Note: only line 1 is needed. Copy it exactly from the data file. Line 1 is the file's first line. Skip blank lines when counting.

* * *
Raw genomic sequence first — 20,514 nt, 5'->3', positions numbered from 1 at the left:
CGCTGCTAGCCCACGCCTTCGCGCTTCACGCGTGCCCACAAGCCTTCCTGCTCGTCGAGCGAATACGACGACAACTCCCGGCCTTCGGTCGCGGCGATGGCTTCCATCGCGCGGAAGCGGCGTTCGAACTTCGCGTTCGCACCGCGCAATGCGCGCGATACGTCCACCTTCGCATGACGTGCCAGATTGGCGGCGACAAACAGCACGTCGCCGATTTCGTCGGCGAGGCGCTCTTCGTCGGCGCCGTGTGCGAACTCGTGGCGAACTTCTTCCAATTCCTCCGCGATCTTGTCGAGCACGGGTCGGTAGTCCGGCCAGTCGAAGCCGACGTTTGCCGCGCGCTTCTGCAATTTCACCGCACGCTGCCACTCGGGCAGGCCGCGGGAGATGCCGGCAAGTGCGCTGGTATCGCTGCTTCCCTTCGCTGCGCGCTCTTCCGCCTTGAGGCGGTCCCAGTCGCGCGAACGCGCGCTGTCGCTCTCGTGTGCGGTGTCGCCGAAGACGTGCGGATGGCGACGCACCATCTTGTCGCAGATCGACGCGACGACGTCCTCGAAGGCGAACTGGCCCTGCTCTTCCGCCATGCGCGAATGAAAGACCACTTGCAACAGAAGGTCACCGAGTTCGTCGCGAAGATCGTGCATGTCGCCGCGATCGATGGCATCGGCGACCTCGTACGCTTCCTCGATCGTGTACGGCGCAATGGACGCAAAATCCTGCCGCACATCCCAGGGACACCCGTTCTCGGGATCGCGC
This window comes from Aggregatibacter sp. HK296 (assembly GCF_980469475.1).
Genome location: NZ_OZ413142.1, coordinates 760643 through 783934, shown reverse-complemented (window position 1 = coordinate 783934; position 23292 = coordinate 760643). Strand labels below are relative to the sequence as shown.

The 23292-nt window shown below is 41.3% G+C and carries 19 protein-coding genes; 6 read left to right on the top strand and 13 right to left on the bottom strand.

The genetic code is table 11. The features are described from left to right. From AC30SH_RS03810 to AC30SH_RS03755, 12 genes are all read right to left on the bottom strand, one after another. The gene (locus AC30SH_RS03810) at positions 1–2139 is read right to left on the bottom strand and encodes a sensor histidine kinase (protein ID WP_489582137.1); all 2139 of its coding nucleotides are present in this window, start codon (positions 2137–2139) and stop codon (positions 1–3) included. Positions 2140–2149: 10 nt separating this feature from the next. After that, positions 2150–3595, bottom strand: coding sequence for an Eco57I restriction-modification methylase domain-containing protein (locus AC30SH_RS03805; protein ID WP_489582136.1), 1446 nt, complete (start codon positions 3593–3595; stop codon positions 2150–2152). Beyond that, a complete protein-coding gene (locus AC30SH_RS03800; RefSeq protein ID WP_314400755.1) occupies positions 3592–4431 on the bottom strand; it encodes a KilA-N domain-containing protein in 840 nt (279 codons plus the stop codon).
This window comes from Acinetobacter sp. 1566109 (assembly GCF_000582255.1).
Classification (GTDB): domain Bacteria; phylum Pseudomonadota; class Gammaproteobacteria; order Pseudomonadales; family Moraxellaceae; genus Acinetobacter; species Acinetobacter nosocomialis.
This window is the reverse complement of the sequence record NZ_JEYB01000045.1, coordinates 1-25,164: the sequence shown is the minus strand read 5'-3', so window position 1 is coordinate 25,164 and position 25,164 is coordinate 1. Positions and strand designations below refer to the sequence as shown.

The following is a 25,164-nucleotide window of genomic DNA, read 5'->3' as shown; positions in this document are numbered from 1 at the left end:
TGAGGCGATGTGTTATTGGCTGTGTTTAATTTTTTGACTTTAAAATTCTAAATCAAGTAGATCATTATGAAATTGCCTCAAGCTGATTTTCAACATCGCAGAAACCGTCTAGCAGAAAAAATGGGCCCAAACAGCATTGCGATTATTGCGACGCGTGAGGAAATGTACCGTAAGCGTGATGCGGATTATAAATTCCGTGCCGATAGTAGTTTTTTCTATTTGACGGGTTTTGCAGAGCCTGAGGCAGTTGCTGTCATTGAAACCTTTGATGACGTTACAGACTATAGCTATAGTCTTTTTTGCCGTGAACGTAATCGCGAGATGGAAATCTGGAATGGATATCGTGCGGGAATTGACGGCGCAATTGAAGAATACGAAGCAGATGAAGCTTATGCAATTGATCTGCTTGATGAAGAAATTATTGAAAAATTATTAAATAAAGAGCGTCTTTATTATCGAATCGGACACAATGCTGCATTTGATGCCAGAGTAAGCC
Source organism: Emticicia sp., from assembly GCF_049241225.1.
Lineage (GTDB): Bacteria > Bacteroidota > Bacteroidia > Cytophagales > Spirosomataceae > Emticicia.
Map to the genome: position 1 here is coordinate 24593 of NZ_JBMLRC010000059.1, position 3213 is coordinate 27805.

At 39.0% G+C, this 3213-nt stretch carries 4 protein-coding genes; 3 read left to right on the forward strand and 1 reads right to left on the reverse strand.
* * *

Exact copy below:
Raw genomic sequence first — 20,514 nt, 5'->3', positions numbered from 1 at the left: